Lately, the news around security has not been good at all. We started the year off with Intel announcing a major security that affects most of the world’s computer systems. As Intel itself rushed to offer users a fix for this un-nerving security flaw, it left practically the entire world at risk of being compromised. Companies such as Microsoft, Google and Apple have either provided a patch by the end of January 2018 or are working on building a patch into their respective operating systems for the devices they sell. And now we’ve learned that Gmail – a major provider of email services to the everyday user has discovered an important security lapse.
Today we’ve been made aware of another shocking security issue that affects users of the immensely popular email service, Gmail, offered by Google. An engineer at Google tells the Register that 90% of Gmail users DO NOT use two-factor authentication. As of July 2017, Google announced that 1.2 Billion people around the world use their email service. This gives the Google-owned email service 20% of the global email market. Since launching in 2014 to the public Gmail has grown quickly to capture a commendable portion of the overall email market.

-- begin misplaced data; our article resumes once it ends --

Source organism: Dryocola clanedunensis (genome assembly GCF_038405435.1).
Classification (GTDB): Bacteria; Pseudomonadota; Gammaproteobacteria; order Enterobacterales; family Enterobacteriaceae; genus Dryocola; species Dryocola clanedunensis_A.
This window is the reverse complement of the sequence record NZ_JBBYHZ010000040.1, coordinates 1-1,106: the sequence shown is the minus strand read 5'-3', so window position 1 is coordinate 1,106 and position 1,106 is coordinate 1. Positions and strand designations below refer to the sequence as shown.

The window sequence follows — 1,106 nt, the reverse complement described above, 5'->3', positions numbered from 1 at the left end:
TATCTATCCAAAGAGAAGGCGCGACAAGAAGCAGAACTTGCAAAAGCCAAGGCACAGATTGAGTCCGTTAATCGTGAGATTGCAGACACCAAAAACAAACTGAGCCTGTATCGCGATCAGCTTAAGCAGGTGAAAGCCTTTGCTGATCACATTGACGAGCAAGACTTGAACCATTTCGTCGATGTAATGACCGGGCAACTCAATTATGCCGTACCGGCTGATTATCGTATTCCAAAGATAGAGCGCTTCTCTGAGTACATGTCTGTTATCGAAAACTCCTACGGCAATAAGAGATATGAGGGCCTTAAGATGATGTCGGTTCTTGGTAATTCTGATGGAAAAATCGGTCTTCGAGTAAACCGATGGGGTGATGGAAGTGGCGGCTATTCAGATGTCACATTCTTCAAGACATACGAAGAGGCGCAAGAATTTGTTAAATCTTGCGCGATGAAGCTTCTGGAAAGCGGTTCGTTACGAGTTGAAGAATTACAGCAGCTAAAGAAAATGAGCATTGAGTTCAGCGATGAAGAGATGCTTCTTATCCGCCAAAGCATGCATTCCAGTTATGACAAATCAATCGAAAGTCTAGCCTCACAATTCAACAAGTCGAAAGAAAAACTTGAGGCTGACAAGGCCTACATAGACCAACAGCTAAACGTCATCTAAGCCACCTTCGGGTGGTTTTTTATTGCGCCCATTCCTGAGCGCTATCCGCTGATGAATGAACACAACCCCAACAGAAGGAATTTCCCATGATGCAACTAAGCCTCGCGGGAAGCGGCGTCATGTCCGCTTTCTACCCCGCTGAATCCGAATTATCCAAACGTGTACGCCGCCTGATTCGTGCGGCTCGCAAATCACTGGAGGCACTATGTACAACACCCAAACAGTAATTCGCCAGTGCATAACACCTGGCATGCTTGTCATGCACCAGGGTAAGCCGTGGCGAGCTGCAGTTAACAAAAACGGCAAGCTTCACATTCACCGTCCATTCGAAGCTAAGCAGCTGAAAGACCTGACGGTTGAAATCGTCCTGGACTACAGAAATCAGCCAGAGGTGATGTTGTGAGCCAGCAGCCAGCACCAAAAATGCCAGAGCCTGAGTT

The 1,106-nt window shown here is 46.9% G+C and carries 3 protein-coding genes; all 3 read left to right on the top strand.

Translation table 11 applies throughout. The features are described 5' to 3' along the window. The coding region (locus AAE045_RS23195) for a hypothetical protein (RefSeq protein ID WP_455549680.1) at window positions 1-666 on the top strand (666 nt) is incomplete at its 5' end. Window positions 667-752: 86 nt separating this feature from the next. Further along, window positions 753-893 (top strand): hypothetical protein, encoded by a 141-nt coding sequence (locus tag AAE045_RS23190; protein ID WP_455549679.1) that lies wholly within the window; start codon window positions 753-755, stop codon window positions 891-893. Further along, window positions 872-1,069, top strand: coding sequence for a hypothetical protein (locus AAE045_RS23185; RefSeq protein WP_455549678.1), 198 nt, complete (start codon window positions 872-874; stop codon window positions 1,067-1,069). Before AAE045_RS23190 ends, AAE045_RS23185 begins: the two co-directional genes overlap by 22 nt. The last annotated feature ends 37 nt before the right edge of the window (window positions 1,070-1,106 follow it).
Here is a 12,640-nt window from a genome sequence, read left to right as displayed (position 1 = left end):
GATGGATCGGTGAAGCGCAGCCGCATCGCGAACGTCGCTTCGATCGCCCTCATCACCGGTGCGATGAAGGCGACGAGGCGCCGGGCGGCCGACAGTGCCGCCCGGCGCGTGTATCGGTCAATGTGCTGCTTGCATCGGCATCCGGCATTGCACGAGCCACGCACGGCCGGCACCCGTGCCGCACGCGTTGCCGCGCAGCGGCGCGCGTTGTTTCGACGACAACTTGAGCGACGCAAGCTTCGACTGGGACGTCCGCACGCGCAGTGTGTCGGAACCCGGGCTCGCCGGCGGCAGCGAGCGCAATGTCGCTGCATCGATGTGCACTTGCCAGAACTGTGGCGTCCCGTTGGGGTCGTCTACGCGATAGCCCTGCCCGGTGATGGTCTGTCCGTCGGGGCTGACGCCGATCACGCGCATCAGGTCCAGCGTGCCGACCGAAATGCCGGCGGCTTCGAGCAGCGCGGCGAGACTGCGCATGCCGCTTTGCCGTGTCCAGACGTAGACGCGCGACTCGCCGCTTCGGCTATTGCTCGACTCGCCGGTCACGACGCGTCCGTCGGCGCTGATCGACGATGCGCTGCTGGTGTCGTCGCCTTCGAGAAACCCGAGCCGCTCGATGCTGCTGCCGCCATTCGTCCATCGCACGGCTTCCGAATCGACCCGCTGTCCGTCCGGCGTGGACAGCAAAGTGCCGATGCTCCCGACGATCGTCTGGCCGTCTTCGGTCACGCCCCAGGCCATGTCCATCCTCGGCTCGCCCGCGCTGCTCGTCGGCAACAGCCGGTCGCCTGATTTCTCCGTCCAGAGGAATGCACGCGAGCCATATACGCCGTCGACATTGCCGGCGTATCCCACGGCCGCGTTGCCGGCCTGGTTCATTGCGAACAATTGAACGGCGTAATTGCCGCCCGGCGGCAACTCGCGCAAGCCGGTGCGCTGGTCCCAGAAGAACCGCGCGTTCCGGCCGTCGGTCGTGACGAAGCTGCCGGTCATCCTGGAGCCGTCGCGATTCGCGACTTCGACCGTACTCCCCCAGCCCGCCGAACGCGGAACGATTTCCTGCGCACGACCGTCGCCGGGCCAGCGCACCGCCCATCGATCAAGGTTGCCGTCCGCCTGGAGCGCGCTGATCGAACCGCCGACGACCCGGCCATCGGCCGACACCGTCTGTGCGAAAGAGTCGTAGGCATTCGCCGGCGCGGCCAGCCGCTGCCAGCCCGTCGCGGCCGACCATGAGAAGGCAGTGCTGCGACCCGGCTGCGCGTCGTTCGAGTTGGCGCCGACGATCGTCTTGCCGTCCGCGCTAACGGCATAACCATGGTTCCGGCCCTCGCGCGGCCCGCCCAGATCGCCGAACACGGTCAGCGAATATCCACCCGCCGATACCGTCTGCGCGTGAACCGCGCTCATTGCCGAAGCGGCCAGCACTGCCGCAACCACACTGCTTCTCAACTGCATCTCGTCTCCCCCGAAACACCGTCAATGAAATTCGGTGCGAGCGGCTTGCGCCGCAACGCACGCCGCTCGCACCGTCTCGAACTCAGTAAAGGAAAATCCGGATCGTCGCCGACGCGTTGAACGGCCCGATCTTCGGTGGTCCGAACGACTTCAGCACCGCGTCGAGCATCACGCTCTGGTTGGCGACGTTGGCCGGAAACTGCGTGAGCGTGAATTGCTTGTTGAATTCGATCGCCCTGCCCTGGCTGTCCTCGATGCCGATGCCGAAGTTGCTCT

However, with the latest revelation, we know that 1.08 Billion users are at risk of having their account compromised with very simple and effective social engineering tactics used by malicious actors. As these accounts come under attack and unfortunately become compromised the attacks are magnified into bot-nets. A bot-net being a combination of thousands, sometimes millions of infected machines and accounts that are then used to infect even more users devices and accounts.
So how do you protect yourself from these attacks?
- The easiest way is to turn on two-factor authentication.
- The next easiest would be to use use a USB based authentication key
- Using a Single Sign-On/ Identity Management solution
There are many ways to protect yourself, some of them are a little more time to consume to set up but have the benefits.